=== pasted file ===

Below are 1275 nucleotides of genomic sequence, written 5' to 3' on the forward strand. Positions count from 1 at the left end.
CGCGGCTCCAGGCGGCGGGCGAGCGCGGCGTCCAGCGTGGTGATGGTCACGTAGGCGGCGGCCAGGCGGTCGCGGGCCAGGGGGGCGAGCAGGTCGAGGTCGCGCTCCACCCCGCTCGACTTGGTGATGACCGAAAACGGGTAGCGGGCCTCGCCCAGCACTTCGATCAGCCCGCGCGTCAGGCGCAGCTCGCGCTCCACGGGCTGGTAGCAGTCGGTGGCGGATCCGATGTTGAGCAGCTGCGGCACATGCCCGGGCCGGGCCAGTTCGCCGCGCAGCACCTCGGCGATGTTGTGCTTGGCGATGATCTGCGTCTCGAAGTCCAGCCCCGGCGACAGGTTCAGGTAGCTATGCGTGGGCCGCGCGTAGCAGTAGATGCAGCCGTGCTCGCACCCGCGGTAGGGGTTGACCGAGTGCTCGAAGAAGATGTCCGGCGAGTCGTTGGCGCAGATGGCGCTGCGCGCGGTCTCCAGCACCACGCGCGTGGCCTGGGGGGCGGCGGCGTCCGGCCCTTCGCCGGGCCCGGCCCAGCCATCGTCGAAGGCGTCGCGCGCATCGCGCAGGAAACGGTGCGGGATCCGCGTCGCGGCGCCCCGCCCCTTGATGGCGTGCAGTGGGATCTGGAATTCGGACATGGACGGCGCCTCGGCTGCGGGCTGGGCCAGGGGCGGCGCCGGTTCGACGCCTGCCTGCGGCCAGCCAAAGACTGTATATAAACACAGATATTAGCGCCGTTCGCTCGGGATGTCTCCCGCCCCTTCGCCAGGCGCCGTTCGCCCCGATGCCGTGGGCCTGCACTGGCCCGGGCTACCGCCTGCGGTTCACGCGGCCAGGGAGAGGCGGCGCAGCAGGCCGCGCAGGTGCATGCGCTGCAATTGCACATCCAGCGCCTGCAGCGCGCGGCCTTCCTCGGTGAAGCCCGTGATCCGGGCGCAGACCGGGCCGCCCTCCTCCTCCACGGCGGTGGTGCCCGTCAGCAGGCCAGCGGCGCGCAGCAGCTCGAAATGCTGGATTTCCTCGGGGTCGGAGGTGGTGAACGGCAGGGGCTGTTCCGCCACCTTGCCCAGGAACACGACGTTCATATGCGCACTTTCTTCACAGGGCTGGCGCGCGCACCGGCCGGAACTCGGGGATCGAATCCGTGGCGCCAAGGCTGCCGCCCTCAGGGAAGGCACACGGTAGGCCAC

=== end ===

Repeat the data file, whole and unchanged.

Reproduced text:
Below are 1275 nucleotides of genomic sequence, written 5' to 3' on the forward strand. Positions count from 1 at the left end.
CGCGGCTCCAGGCGGCGGGCGAGCGCGGCGTCCAGCGTGGTGATGGTCACGTAGGCGGCGGCCAGGCGGTCGCGGGCCAGGGGGGCGAGCAGGTCGAGGTCGCGCTCCACCCCGCTCGACTTGGTGATGACCGAAAACGGGTAGCGGGCCTCGCCCAGCACTTCGATCAGCCCGCGCGTCAGGCGCAGCTCGCGCTCCACGGGCTGGTAGCAGTCGGTGGCGGATCCGATGTTGAGCAGCTGCGGCACATGCCCGGGCCGGGCCAGTTCGCCGCGCAGCACCTCGGCGATGTTGTGCTTGGCGATGATCTGCGTCTCGAAGTCCAGCCCCGGCGACAGGTTCAGGTAGCTATGCGTGGGCCGCGCGTAGCAGTAGATGCAGCCGTGCTCGCACCCGCGGTAGGGGTTGACCGAGTGCTCGAAGAAGATGTCCGGCGAGTCGTTGGCGCAGATGGCGCTGCGCGCGGTCTCCAGCACCACGCGCGTGGCCTGGGGGGCGGCGGCGTCCGGCCCTTCGCCGGGCCCGGCCCAGCCATCGTCGAAGGCGTCGCGCGCATCGCGCAGGAAACGGTGCGGGATCCGCGTCGCGGCGCCCCGCCCCTTGATGGCGTGCAGTGGGATCTGGAATTCGGACATGGACGGCGCCTCGGCTGCGGGCTGGGCCAGGGGCGGCGCCGGTTCGACGCCTGCCTGCGGCCAGCCAAAGACTGTATATAAACACAGATATTAGCGCCGTTCGCTCGGGATGTCTCCCGCCCCTTCGCCAGGCGCCGTTCGCCCCGATGCCGTGGGCCTGCACTGGCCCGGGCTACCGCCTGCGGTTCACGCGGCCAGGGAGAGGCGGCGCAGCAGGCCGCGCAGGTGCATGCGCTGCAATTGCACATCCAGCGCCTGCAGCGCGCGGCCTTCCTCGGTGAAGCCCGTGATCCGGGCGCAGACCGGGCCGCCCTCCTCCTCCACGGCGGTGGTGCCCGTCAGCAGGCCAGCGGCGCGCAGCAGCTCGAAATGCTGGATTTCCTCGGGGTCGGAGGTGGTGAACGGCAGGGGCTGTTCCGCCACCTTGCCCAGGAACACGACGTTCATATGCGCACTTTCTTCACAGGGCTGGCGCGCGCACCGGCCGGAACTCGGGGATCGAATCCGTGGCGCCAAGGCTGCCGCCCTCAGGGAAGGCACACGGTAGGCCAC